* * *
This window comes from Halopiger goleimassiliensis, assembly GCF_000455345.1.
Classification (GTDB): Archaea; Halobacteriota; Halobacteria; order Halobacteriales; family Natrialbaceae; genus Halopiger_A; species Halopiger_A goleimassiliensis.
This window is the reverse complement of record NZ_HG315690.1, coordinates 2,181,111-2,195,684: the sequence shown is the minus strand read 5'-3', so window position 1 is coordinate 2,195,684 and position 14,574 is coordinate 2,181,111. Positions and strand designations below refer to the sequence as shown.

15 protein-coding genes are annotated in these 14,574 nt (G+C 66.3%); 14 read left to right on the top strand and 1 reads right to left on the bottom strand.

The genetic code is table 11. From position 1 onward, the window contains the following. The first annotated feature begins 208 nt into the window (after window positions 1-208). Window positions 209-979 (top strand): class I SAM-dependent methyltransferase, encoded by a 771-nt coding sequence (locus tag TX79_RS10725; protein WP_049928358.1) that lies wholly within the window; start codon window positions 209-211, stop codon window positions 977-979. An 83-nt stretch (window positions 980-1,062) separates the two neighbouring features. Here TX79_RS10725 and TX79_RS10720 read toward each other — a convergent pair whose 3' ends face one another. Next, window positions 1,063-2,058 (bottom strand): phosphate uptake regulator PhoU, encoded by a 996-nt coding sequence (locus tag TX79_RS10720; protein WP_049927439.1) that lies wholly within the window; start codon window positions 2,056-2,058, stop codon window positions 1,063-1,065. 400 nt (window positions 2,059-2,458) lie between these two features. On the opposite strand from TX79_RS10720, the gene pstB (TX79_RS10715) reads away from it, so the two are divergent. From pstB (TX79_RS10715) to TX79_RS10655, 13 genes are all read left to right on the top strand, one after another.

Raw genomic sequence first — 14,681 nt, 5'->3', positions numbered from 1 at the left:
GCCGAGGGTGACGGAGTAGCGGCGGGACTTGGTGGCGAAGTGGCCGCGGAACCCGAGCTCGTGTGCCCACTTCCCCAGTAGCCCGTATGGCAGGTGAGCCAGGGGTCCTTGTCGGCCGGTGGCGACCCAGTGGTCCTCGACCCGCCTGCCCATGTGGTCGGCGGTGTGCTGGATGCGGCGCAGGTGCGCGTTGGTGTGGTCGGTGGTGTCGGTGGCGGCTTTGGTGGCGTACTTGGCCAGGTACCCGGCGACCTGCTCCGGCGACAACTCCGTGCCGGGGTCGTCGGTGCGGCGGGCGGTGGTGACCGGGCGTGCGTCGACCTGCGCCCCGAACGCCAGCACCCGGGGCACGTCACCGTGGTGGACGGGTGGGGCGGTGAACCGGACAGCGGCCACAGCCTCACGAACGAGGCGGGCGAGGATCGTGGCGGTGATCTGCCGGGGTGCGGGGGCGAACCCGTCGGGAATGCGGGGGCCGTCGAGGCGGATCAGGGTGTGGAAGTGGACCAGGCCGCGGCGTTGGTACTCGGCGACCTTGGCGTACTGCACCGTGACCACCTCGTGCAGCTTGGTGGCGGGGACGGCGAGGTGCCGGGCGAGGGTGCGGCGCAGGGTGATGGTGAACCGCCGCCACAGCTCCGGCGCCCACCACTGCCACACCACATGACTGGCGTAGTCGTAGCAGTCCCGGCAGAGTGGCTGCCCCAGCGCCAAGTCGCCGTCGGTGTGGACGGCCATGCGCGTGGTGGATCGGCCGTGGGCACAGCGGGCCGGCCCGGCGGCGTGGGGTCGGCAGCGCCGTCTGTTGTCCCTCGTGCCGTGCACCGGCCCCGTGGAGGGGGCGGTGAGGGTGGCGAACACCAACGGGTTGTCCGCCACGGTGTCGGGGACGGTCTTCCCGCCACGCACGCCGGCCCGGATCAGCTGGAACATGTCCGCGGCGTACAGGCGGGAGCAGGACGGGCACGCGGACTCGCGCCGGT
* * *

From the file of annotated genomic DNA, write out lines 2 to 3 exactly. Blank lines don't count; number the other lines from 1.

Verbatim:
Classification (GTDB): Archaea; Halobacteriota; Halobacteria; order Halobacteriales; family Natrialbaceae; genus Halopiger_A; species Halopiger_A goleimassiliensis.
This window is the reverse complement of record NZ_HG315690.1, coordinates 2,181,111-2,195,684: the sequence shown is the minus strand read 5'-3', so window position 1 is coordinate 2,195,684 and position 14,574 is coordinate 2,181,111. Positions and strand designations below refer to the sequence as shown.